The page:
The library had been in the idea stage for over a year when an officer asked me if Code 7 was willing to get involved. We shared the idea with EastLake Church, one of our ministry sponsors and ultimately received full funding for the project.
The new bookshelf was custom built by my friend Perry, a Code 7 sponsor. The initial inventory includes 175 books with 75 different titles. Topics comprise of resources on family/relationships, personal development, law enforcement, leadership, and health and fitness. These resources are available to the officers anytime.
September and October are popular training months, and I was not disappointed with the exposure to training and networking. I was able to travel to Ventura with a long time friend and new police chaplain enjoying terrific conversation and mutual encouragement during our three-day conference. We will be better police supporters for investing the time at the conference.
I also attended the first ever Public Safety Peer Support Association (PSPSA) conference held in San Diego. Being local made this opportunity very appealing. All the speakers were outstanding. Both main speakers are authors, and one of them wrote the book Emotional Survival for Law Enforcement, a phenomenal inside look to the chemical and social effects the stresses of their work produce in our police and the impact it potentially has on their families. Pictured above are a few of the NCPD Peer Support Members.
NEW OFFICER ORIENTATION:
I was approved to spend time with new officers when they graduate the academy and orient them to the chaplain and peer support systems at the police department. I have been interested in this for a couple of years, and it’s finally happening. I was able to introduce myself, the chaplain program, Code 7 support benefits, and begin relationships with five new officers so far.
These are the people planning to make a career in law enforcement and are excited to get started. In order to be effective, self care and a balanced perspective of faith and worldview will greatly impact them the first two years in law enforcement. My prayer is that our initial time together followed by growing relationships will prove to be a valuable asset to these great new officers.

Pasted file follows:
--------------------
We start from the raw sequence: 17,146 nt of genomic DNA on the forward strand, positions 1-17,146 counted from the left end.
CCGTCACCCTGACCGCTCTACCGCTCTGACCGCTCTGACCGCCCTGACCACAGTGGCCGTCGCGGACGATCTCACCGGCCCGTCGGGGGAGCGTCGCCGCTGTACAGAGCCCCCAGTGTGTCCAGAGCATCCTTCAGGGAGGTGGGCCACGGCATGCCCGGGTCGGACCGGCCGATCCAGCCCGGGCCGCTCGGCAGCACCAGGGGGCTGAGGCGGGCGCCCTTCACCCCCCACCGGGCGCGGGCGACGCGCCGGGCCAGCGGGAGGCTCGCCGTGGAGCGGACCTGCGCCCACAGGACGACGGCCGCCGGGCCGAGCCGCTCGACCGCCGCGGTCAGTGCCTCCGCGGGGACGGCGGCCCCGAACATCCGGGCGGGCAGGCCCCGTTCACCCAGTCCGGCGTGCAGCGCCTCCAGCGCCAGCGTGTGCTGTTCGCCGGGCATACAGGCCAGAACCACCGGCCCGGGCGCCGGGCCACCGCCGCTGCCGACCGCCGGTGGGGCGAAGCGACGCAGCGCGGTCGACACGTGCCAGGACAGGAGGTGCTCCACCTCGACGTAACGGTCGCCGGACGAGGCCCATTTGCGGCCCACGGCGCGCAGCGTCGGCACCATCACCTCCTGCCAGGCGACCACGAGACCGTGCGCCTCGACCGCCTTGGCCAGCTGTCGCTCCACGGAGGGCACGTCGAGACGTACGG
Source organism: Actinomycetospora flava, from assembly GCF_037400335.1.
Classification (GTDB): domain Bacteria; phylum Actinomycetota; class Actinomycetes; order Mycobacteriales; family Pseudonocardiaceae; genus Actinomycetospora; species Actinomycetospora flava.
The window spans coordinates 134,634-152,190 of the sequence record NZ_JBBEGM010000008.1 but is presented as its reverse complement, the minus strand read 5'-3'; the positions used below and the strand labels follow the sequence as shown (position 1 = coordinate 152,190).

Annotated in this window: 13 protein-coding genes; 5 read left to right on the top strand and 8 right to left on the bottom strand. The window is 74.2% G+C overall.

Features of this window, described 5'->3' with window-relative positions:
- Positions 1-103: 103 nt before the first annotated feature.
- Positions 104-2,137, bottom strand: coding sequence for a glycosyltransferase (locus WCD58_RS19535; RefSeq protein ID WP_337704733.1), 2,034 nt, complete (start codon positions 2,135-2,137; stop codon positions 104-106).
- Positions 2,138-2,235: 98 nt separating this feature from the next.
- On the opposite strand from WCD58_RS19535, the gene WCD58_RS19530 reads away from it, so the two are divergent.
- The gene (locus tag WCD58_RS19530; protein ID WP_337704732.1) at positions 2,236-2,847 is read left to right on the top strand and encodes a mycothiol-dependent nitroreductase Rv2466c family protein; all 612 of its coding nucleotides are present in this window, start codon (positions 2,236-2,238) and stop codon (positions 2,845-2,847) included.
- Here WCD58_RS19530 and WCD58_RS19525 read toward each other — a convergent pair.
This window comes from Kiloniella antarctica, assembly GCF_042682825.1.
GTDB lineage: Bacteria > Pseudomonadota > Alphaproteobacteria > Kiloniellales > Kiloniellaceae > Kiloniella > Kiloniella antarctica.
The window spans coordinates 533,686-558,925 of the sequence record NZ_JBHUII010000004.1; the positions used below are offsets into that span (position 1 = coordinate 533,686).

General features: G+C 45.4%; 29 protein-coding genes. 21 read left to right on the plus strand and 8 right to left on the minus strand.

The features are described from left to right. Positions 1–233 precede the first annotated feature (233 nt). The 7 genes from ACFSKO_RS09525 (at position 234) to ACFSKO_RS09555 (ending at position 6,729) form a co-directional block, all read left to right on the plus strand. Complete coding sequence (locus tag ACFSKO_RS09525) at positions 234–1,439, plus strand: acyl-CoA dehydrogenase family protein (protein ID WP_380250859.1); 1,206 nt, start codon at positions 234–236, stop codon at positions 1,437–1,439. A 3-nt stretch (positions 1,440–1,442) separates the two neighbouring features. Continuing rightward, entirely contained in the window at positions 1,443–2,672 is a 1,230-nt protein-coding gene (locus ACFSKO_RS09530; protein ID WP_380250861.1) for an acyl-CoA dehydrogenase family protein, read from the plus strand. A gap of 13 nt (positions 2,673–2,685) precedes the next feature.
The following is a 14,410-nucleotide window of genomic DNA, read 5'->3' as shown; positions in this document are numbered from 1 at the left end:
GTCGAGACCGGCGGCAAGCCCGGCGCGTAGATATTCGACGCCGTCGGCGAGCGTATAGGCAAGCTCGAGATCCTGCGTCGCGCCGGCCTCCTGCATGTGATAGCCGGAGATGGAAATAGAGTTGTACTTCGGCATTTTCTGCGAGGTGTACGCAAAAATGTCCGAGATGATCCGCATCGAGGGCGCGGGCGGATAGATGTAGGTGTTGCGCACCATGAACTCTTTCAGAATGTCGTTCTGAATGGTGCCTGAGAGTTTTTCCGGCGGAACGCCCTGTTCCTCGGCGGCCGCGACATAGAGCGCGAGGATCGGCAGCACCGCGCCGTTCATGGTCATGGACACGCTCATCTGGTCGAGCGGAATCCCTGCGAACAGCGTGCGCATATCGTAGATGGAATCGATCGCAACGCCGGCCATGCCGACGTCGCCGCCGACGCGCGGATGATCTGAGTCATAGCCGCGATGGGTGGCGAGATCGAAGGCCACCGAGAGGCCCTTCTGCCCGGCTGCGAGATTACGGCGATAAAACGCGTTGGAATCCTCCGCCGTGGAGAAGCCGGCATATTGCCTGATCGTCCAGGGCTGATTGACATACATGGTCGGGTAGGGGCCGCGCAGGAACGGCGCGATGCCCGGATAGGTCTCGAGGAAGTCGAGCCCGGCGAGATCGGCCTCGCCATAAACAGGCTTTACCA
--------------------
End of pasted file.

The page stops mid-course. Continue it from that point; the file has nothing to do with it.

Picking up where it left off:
CITIZEN’S ADVERSITY SUPPORT TEAM (CAST):
CAST is another aspect of caring for cops and others. It’s the crisis team responding to critical incidents throughout our city–deaths, major car crashes, house fires, and traumatic incidents. Here is part of our team at a recent gathering.
We respond at the request of Chula Vista Police and Fire to aid victims on what is often the worst day of their lives. Thorough and quality training is offered annually. If you are interested in receiving more information about the training, which begins in January, please let me know. I would be glad to talk with you. Applications are now being accepted.
IN CONCLUSION, LET ME SAY:
Thank you for your support of Code 7. Your generosity is an encouragement to me and frees me to live out what I believe is my purpose for this season of my life and helps bring hope and love into the workplace of our law enforcement. Thank YOU!
If we live, it’s to honor the Lord. And if we die, it’s to honor the Lord. So whether we live or die, we belong to the Lord. Romans 14:8
Founder/Chaplain Code 7
“Though our feelings come and go, God’s love for us does not.”